In 2008, France 24 International News reported how one Chinese couple wanted to have more than one child and how the couple used loopholes in the one-child policy to have three.
The mother’s first child was a boy, and she was desperate to have a girl.
Since fines are less for a second child if delivered in a remote province, the couple moved south from Shanghai.
However, the mother discovered she was pregnant again soon after the birth of the second child, a girl.
The doctor told her that because of her health she couldn’t have an abortion.
Now, due to where the children were born, they will not be allowed to attend school in Shanghai. The mother is upset because she says rural schools are not as good as urban schools.
She also may resent the fact that wealthy Chinese businessmen, television and movie stars often avoid the one-child policy since they have money to pay the fines. Ten percent of rich Chinese have three children and this practice is spreading among the upper-middle class.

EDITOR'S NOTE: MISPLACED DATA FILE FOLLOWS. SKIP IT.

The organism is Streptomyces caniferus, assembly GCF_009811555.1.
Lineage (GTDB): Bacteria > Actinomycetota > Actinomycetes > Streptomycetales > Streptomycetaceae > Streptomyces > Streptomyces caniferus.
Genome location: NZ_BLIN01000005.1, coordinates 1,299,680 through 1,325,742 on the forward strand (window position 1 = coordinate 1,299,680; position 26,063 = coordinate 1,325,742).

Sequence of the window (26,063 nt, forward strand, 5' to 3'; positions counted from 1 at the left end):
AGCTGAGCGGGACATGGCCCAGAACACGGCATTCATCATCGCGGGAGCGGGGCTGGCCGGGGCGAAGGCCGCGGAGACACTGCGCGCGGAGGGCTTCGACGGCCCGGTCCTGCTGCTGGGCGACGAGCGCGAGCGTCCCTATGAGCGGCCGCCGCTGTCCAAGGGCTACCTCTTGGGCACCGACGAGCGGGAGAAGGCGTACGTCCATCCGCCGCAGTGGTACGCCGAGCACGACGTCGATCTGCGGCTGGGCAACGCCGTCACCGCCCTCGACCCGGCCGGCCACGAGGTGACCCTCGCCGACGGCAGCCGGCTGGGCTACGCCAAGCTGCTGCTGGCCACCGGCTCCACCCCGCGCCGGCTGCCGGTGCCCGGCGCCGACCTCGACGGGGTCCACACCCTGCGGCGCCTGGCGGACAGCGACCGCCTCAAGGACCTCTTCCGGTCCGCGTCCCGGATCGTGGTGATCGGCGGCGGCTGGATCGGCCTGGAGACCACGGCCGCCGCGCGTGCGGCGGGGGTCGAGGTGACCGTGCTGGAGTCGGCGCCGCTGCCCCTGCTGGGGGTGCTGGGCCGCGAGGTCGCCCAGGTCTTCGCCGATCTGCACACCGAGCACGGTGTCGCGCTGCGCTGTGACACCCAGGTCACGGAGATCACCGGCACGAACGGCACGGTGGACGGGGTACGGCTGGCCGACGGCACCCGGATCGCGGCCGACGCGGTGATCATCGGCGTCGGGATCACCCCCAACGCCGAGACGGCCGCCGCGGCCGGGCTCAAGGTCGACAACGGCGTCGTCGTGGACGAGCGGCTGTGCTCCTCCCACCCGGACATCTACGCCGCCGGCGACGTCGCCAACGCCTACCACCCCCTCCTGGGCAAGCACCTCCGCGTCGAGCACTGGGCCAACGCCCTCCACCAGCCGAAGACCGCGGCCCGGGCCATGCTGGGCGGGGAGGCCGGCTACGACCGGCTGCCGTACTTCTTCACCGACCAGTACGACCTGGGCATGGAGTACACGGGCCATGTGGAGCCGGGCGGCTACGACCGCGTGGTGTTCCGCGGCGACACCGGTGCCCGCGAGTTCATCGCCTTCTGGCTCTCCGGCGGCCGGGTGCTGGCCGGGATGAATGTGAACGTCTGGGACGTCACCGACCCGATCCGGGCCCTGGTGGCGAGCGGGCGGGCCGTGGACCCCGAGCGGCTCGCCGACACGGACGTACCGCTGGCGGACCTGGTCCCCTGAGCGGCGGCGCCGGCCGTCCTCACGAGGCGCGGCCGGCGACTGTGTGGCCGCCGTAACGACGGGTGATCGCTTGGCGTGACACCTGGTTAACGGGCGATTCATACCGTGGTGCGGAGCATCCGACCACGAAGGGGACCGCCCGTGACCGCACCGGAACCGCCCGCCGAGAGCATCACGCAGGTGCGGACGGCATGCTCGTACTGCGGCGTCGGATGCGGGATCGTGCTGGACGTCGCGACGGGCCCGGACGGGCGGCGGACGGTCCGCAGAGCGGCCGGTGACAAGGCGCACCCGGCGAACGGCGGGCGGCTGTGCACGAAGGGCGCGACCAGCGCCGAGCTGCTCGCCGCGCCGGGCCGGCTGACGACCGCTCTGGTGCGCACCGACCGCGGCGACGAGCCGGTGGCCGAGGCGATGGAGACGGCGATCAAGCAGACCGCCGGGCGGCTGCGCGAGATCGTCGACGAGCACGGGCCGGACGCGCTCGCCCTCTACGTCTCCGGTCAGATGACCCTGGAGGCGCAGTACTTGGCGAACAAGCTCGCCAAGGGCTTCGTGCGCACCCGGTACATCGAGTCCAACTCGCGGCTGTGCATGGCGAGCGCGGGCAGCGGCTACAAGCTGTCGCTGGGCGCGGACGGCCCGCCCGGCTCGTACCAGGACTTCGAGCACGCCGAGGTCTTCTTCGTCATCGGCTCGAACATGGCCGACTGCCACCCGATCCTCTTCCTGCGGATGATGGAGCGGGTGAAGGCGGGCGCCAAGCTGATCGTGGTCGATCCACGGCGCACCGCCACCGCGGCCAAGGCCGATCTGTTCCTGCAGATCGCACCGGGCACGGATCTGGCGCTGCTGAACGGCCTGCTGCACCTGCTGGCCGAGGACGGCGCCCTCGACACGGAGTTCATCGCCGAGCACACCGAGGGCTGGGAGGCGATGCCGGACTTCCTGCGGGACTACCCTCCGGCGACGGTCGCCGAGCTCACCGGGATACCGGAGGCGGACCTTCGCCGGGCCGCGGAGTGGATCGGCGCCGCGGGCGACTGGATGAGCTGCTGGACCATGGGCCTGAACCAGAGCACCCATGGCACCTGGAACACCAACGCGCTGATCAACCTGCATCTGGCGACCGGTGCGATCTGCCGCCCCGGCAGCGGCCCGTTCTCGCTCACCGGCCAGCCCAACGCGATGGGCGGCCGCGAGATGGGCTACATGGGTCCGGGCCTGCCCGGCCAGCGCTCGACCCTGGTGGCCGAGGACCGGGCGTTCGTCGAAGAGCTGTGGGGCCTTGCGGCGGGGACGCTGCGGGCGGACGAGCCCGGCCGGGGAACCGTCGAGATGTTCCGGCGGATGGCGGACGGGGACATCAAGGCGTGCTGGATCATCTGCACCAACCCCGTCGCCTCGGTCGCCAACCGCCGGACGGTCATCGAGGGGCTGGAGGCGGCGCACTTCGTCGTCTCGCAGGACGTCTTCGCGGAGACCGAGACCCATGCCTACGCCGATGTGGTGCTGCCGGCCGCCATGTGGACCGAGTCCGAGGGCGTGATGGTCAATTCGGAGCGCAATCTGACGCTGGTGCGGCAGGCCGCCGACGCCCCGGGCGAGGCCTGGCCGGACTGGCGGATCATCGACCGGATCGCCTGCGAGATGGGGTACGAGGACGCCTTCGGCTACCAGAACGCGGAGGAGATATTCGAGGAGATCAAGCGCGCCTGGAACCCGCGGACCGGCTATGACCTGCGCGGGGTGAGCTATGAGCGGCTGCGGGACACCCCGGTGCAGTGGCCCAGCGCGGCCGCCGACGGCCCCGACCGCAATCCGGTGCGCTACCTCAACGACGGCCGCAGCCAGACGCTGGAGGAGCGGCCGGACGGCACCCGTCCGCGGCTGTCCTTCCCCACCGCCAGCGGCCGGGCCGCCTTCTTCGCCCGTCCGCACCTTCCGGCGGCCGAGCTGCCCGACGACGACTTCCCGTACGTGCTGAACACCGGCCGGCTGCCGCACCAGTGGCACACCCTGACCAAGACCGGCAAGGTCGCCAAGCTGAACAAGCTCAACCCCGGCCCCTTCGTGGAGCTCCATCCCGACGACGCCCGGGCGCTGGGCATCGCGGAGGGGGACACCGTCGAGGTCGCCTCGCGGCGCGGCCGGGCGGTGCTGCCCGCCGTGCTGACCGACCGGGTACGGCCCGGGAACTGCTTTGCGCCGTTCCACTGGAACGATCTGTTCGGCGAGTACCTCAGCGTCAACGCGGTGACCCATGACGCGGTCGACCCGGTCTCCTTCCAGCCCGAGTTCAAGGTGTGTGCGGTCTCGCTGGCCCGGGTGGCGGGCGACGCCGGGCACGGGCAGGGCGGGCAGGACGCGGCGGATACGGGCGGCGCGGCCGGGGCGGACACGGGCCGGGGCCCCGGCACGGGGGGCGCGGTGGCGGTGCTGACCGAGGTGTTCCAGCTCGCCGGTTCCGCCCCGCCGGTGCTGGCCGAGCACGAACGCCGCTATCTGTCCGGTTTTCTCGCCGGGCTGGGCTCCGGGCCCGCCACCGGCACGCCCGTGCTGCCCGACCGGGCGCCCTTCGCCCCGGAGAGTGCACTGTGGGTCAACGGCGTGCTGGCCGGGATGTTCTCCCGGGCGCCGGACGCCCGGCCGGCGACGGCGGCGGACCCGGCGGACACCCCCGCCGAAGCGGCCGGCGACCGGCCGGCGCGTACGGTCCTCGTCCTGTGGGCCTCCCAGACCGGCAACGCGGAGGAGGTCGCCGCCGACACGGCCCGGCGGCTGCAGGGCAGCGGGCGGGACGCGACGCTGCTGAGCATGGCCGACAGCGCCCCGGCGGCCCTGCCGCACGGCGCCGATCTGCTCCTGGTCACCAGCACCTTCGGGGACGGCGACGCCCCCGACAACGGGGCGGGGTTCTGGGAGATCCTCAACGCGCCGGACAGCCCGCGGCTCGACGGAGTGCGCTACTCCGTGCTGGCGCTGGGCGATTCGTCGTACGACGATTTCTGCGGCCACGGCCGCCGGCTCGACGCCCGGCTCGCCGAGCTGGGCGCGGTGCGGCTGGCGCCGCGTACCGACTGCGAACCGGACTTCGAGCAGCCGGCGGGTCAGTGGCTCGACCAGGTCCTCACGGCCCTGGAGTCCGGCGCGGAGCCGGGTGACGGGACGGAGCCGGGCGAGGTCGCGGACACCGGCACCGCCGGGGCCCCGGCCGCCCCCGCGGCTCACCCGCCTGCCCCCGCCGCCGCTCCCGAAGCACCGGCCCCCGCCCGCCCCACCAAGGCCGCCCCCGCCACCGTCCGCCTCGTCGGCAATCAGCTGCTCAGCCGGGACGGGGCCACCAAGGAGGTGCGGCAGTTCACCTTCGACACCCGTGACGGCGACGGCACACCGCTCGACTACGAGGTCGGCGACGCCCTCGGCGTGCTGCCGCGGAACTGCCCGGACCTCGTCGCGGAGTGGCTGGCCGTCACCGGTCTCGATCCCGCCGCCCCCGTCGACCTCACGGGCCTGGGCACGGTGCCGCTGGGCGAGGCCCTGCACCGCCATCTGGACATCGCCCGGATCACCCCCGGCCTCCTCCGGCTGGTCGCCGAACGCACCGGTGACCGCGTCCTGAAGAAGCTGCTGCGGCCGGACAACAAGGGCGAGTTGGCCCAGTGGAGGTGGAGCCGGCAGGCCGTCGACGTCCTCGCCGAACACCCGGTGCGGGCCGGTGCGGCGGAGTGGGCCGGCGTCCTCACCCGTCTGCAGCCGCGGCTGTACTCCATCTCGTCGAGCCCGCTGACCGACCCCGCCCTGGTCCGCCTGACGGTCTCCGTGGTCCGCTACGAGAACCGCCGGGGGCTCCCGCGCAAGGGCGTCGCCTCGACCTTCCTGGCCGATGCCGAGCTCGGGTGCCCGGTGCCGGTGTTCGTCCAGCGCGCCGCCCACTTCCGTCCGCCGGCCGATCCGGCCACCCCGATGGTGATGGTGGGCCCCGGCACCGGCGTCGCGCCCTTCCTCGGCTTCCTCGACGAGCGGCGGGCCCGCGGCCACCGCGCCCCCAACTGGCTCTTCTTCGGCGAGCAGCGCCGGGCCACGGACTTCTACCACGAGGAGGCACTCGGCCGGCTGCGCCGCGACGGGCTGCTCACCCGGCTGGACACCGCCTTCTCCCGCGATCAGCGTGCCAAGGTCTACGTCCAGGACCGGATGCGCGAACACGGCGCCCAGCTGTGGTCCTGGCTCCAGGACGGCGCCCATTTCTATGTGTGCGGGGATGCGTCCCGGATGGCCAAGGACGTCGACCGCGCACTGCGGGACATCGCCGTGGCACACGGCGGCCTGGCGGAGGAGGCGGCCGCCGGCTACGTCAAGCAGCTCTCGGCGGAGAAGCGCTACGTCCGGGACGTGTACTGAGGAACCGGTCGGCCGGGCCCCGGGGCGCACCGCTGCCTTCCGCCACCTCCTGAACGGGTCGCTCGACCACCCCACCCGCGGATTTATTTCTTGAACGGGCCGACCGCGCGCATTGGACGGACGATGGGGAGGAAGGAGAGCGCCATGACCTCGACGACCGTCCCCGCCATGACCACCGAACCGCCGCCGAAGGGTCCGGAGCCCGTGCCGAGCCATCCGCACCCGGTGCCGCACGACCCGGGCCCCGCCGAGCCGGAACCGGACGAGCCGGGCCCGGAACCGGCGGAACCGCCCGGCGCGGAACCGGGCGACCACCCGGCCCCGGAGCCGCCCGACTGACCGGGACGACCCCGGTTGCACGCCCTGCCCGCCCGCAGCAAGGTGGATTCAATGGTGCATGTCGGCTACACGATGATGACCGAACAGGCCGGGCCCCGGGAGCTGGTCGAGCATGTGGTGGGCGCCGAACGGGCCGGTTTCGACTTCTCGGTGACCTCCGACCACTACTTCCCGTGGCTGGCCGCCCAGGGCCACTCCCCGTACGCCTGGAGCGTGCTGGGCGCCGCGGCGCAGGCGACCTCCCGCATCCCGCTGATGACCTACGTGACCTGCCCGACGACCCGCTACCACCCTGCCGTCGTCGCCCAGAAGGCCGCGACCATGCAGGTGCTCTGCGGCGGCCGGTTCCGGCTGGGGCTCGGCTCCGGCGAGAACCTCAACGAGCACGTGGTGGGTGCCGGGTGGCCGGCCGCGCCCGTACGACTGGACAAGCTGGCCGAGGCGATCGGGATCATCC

Since the early 1900s, state control of the life of individuals has diminished.
Peng Xizhe, dean of social development and public policy at Fudan University, says “In the Maoist era everyone was controlled by his work unit. It’s over now. Many workers are independent. It becomes more and more difficult for the government to pressure people to having only one child.”
In fact, according to experts, China will slip into a two-child policy in several years.
Learn more at Reversing China’s “one-child” Policy
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